Upper plate 16 and lower plate 18 are depicted with a first and a second opening 21 and 22, respectively, in the center of their major surfaces. In operation, the first and second openings 21 and 22 provide for two functions. First, they provide traction-free surfaces on the piezoelectrically active areas of the piezoelectric resonator plate 11. Secondly, the openings 21 and 22 allow for application of aspect-ratio compensation to minimize the out-of-plane acceleration-induced frequency shift. In accordance with the present invention, reduced out-of-plane acceleration-induced deformation is readily negated by an aspect-ratio compensation that is applied through the first and second openings 21 and 22. The lateral restraint means 12 and its spring cushions 14 impinging on the piezoelectric resonator plate 11 permit an in-plane stress relief that minimizes lateral movement and a reduced in-plane acceleration-induced deformation. The structures of the present invention provide reduced out-of-plane acceleration-induced deformation and reduced in-plane acceleration-induced deformation that result in a more precise aspect ratio yield, a decreased acceleration sensitivity and a decreased amount of acceleration-induced frequency shifts in the resonator 11. Further, the innovative structure of the present invention reduces the allowed in-plane effects of acceleration to a simple translation as determined by the spring cushions 14, disposed upon each horizontal side 13 of the piezoelectric resonator plate 11. In-plane stress relief in accordance with the present invention reduces the out-of-plane acceleration-induced deformation to a simple flexure, whose overall effects, inclusive of in-plane stretch and thickness compression, can be negated through aspect-ratio compensation. The lower plate 18 is disposed upon lower lid 20.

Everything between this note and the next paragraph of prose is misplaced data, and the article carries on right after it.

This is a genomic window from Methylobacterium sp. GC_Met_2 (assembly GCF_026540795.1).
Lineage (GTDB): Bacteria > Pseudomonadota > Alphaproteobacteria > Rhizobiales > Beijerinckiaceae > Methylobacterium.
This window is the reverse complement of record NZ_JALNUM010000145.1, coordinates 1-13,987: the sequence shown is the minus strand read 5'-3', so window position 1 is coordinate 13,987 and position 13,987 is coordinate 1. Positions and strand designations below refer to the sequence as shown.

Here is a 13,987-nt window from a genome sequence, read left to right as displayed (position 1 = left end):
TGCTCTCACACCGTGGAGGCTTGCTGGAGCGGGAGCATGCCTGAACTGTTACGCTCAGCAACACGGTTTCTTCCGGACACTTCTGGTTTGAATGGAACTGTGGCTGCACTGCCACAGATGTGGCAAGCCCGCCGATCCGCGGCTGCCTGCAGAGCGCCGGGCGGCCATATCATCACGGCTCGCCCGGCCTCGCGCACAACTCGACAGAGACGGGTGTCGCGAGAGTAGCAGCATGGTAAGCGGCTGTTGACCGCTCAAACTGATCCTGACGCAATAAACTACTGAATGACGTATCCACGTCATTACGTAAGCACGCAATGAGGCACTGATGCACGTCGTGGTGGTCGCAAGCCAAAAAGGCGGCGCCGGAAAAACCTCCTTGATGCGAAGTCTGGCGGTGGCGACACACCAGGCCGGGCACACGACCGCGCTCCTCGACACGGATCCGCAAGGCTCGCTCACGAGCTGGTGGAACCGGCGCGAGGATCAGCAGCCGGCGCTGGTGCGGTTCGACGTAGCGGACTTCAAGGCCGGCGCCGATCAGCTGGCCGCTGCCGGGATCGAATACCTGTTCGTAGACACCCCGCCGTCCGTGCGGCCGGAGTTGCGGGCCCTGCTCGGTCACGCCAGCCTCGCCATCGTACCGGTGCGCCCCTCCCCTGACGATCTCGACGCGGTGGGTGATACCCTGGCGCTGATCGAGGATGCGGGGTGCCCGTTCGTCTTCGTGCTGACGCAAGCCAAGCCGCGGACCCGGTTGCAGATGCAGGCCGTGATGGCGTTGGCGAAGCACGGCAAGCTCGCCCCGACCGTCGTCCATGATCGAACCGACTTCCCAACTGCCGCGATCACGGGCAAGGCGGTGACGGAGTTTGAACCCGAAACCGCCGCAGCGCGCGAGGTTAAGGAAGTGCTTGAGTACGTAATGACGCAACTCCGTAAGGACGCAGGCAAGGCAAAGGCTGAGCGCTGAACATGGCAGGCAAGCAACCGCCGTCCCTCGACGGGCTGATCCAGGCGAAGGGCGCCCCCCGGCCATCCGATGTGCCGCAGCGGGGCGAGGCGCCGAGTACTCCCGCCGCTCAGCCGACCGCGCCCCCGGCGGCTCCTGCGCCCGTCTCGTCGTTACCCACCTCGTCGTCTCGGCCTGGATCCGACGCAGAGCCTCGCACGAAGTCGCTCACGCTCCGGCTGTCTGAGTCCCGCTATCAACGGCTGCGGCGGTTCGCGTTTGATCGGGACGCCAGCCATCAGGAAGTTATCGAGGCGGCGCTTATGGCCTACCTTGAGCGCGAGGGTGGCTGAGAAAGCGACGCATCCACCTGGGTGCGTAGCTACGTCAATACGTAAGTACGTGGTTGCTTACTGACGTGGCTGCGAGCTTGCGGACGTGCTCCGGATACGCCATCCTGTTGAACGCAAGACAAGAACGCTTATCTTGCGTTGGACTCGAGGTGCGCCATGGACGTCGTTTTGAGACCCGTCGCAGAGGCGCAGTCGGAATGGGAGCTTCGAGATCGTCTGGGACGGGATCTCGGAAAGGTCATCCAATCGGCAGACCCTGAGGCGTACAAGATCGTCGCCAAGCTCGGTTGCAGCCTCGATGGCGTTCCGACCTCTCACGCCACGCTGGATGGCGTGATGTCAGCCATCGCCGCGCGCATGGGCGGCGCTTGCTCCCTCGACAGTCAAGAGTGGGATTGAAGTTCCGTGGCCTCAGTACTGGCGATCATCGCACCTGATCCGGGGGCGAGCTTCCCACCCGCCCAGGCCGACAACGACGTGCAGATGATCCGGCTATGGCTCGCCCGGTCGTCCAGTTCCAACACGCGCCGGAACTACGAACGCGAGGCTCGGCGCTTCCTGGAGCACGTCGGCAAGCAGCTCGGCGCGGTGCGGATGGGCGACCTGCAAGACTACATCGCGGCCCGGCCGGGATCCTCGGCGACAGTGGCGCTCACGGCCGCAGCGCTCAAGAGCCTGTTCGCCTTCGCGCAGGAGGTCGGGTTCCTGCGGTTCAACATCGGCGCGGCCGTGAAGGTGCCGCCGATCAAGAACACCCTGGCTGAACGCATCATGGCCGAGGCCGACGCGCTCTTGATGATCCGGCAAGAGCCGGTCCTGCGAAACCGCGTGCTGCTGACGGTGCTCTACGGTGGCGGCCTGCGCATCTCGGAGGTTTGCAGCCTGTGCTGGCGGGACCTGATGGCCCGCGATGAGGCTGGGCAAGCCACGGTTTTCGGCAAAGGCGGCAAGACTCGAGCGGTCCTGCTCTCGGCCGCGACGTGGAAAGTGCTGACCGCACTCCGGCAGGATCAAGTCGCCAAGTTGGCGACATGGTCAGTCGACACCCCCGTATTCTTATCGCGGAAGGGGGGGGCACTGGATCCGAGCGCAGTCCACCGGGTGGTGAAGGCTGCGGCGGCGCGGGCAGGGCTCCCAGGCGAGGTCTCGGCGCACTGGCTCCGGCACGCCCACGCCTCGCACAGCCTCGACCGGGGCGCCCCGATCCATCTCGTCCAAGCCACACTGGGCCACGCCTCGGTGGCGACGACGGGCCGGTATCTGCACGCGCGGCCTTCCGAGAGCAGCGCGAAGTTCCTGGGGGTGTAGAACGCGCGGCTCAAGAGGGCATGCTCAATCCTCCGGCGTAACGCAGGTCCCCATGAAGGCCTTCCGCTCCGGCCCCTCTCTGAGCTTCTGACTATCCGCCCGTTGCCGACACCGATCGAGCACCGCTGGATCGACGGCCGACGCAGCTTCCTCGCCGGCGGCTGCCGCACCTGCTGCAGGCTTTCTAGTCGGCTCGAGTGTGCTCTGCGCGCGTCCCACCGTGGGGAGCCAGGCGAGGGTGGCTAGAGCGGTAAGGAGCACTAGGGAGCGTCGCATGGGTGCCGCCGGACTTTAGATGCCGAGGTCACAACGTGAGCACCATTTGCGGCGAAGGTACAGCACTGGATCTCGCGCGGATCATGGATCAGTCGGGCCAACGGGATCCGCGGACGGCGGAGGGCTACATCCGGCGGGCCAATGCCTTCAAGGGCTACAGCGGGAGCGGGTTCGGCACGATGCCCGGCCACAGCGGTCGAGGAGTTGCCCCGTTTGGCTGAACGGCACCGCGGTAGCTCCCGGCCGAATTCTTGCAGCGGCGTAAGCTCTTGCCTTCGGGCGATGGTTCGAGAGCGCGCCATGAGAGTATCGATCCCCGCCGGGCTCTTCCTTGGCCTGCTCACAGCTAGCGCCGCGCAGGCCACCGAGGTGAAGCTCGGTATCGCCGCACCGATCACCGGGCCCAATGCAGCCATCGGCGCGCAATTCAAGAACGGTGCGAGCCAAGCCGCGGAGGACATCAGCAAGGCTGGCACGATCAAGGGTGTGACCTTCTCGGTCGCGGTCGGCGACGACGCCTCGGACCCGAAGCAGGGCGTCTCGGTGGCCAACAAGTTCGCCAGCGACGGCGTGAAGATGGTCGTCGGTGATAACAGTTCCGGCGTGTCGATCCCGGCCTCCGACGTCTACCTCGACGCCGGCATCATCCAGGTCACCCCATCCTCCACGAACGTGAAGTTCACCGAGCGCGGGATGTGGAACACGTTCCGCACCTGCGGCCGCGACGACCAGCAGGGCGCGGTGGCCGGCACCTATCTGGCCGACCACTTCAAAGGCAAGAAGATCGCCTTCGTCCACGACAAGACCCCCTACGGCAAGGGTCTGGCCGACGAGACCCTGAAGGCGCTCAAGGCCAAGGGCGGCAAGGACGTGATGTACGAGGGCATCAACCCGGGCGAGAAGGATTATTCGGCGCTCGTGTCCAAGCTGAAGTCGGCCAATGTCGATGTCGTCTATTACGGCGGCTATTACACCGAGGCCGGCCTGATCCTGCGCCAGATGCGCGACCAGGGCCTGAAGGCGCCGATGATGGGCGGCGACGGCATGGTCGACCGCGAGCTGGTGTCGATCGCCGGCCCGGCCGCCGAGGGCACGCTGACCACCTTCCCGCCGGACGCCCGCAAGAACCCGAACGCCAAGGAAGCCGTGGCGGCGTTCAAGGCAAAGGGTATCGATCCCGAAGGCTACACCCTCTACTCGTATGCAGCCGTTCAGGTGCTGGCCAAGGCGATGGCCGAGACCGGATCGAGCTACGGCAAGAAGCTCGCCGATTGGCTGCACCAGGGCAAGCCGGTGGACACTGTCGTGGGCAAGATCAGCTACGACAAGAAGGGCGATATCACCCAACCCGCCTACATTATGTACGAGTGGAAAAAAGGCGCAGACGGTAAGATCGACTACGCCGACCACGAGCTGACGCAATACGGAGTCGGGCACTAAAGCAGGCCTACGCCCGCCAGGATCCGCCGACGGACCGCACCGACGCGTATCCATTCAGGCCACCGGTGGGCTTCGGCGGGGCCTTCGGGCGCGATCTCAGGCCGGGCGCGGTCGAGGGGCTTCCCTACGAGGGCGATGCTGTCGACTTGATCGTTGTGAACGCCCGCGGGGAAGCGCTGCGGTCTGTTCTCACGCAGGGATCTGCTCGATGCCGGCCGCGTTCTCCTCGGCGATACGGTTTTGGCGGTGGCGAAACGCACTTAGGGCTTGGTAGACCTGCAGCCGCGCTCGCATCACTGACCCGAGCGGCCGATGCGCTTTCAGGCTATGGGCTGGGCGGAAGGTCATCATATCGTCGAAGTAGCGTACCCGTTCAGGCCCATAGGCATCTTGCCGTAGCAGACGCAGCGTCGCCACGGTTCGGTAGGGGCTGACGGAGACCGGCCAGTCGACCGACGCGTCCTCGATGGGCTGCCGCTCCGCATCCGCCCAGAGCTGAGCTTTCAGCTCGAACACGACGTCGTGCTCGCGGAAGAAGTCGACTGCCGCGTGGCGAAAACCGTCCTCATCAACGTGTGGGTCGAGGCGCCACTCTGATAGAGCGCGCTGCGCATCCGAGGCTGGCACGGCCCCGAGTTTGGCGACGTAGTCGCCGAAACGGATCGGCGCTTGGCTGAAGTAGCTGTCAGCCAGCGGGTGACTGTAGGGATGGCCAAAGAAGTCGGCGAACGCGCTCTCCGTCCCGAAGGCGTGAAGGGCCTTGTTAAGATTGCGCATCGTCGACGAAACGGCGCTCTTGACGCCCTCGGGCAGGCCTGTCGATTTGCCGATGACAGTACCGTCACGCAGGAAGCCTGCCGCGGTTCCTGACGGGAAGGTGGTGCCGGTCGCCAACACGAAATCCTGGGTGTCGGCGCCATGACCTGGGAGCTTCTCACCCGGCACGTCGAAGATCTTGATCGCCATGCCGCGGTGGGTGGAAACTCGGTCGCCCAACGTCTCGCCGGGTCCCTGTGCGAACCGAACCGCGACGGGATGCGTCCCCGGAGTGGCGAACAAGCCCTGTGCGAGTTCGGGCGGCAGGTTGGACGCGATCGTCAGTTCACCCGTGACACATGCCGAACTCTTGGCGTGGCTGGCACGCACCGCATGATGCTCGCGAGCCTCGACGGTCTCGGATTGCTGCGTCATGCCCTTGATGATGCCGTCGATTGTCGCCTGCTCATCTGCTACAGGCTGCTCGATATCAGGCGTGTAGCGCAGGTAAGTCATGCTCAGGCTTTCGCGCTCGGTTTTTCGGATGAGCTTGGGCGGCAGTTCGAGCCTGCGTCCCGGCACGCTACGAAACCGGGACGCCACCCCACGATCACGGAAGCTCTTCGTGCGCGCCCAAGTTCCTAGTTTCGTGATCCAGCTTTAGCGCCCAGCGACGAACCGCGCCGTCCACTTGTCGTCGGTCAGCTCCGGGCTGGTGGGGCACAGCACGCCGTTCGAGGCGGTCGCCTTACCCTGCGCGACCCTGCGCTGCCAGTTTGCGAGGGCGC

A number of variations of the piezoelectric resonator stress relief device are within the contemplation of the present invention. For example, each spring cushion 14 may be formed as a separate component and assembled together with the piezoelectric components and then further assembled together with the piezoelectric resonator plate 11 and the lateral restraint means 12. The spring cushions 14 may be configured as either an integral part of the piezoelectric resonator plate 11 or the lateral restraint means 12. The spring cushions 14 can also be configured as an integral part of a monolithic resonator-spring-restraint assembly. The lateral profiles of both the piezoelectric resonator plate 11 and the lateral restraint means 12 are illustrated as rectangular, but are not constrained to that geometry to be a part of this invention. Other shapes, including circular and oval geometries are also considered to be within the contemplation of the present invention.
Other variations of the piezoelectric resonator stress relief apparatus include the piezoelectric resonator plate being a bulk acoustic wave resonator (BAW), a BAW resonator having a plano-convex thickness profile, or a BAW resonator having a bi-convex thickness profile. The piezoelectric resonator plate can also be a surface acoustic wave resonator (SAW), a SAW resonator having a plano-plano thickness profile or a quartz crystal resonator. The present invention also contemplates a top conductive vacuum lubricant layer 24 above the piezoelectric resonator plate 11, a bottom conductive vacuum lubricant layer below 25 the piezoelectric resonator plate 11, the top and bottom vacuum lubricant layers 24 and 25, respectively, providing lubrication to accommodate thermal expansion, the gasket being a vertical tensioner gasket with a soft texture for thermal expansion and the upper and lower lids being configured as package covers.
Referring now to the drawings,
While not precluded by this invention, plano-concave or bi-concave thickness profiles are not normally used for BAW resonators, and other than plano-plano thickness profiles are not normally used for SAW resonators.
It is to be understood that such other features and modifications to the foregoing detailed description are within the contemplation of the invention, which is not limited by this description. As will be further appreciated by those skilled in the art, any number of variations and configurations, as well any number of combinations of circuits, differing materials and dimensions can achieve the results described herein. Accordingly, the present invention should not be limited by the foregoing description, but only by the appended claims.
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|Cooperative Classification||H03H9/1035, H03H9/09|
|European Classification||H03H9/09, H03H9/10B2|
|Mar 14, 2006||AS||Assignment|
Owner name: ARMY, THE UNITED STATES OF AMERICA AS REPRESENTED
Free format text: ASSIGNMENT OF ASSIGNORS INTEREST;ASSIGNOR:KOSINSKI, JOHN A.;REEL/FRAME:017335/0672
Effective date: 20040513
|Feb 1, 2010||REMI||Maintenance fee reminder mailed|
|Jun 27, 2010||LAPS||Lapse for failure to pay maintenance fees|
|Aug 17, 2010||FP||Expired due to failure to pay maintenance fee|
Effective date: 20100627